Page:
The following is exceedingly speculative and some of the arguments are anthropomorphic, so read at your own tolerance level.  It relates essentially to interpreting physical world in terms of information theory and possibly quantum measurement theory, instead of directly from quantum mechanics.


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  If we consider space or spacetime as a statistical construction, and there exists a lower discrete limit to time such as Planck time, there must in fact be such a speed limit (perhaps c or some multiple of c) which arises naturally, since the observer cannot perceive objects traveling faster than the finite rate at which he/she can calculate the metric relationships between spacetime points.   Traveling faster than this limit would be like trying to have your cake and eat it too...you wouldn't be able to observe a faster than light object because you would not have the time to create the space backdrop from information received.  Now there might be very interesting loopholes to this idea which could allow FTL in certain circumstances, particularly if space can be created at a rate faster than the speed of light as perhaps occurred in the early universe.  One experimental effect one might expect in such a scenario is that the y and z coordinate should also ultimately contract (as does the x coordinate) for very high velocities approaching c.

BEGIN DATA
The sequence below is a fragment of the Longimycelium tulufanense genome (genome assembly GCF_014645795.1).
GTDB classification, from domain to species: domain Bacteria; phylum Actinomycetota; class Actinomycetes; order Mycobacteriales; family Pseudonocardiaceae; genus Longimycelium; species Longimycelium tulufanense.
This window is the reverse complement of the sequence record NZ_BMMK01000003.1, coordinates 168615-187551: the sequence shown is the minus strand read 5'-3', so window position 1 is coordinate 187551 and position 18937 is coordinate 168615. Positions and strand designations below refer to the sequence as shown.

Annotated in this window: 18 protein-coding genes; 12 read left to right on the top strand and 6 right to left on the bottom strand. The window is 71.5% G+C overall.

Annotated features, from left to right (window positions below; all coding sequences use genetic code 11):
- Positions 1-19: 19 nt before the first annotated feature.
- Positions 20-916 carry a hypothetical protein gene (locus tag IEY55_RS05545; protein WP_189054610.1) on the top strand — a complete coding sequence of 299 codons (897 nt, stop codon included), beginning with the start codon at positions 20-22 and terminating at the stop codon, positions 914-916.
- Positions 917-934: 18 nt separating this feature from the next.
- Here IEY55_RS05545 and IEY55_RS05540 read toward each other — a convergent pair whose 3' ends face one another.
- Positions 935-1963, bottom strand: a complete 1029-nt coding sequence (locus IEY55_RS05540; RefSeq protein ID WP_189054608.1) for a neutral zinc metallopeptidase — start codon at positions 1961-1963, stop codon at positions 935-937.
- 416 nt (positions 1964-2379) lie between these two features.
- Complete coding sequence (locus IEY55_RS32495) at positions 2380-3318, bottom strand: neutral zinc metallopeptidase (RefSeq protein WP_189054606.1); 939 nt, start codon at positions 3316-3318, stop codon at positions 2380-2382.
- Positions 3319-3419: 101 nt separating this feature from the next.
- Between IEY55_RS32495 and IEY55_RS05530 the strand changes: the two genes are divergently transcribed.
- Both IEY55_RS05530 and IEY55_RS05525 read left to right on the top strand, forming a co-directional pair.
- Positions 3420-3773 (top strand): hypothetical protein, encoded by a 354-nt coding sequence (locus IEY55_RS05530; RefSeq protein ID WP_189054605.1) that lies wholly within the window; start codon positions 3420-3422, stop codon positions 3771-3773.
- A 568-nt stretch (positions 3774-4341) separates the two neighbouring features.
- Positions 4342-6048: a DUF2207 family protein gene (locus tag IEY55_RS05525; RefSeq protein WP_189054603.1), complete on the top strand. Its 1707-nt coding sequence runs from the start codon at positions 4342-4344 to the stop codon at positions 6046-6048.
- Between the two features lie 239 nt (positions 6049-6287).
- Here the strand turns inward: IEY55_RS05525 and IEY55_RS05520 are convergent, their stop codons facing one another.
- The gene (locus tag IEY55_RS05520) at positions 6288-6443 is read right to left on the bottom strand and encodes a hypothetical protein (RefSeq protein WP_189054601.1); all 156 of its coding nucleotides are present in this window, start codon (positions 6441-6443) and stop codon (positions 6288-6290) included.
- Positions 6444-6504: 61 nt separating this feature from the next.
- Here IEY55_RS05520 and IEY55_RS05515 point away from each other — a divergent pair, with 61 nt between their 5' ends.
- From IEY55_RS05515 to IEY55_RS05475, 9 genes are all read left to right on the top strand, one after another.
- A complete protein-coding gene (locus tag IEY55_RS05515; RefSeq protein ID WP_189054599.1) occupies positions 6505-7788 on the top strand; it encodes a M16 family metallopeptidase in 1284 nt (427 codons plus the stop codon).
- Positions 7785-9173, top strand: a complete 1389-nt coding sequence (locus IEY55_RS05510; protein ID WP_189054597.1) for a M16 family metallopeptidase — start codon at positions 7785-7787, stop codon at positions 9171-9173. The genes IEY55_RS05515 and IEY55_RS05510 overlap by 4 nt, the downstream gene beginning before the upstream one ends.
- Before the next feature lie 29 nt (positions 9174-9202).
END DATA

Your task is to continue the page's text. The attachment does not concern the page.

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  Perhaps more interesting however is the types of such spaces that could be realistically measured and determined by an observer might have deeper connections with gravity at large open scales and O(N) groups at small closed scales.  The Euclidean space we generally observe at intermediately scales between these two extremes has very simple and unique symmetric properties which one might be expected to naturally emerge from any statistical construction of all possible spaces much as Feynman many paths merge toward the least action principle.  At very large scales, however there are most definitely dimensional (and likely topological) constraints for the perception of such a statistical space.  We can approximate an observer who can collect only finite amounts of information about his space over time as a random walker who can observe one point on this lattice per unit time.  It is a well know fact that on a infinite lattice higher than two dimensions, he/she would only return/observe any one point or transition a finite number of times despite an infinte time for observation, and would thus be unable to statistically determine the metric on the space he/she is observing.  For generally finite (and thus closed and small) spaces, this is not a problem however, and it is perhaps the reason why we get interesting gauge groups like SU(3) etc at at small scales whereas we perceive simple and limited 2D projection of a 3D space at larger scales.  


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  It is perhaps also a telling anthropomorphism that we perceive open 2D spaces in two different ways, as a 2D "photon current" screen like projection in front of us, or as a linear horizon-like projection photon current x radial distance upon the surface of our earth.  The later is much less direct and the linearity or lack thereof is controlled by gravity, perhaps reaching ideality at a black holes surface.  If there was a continuous/smooth connection between the two, this could form a new duality.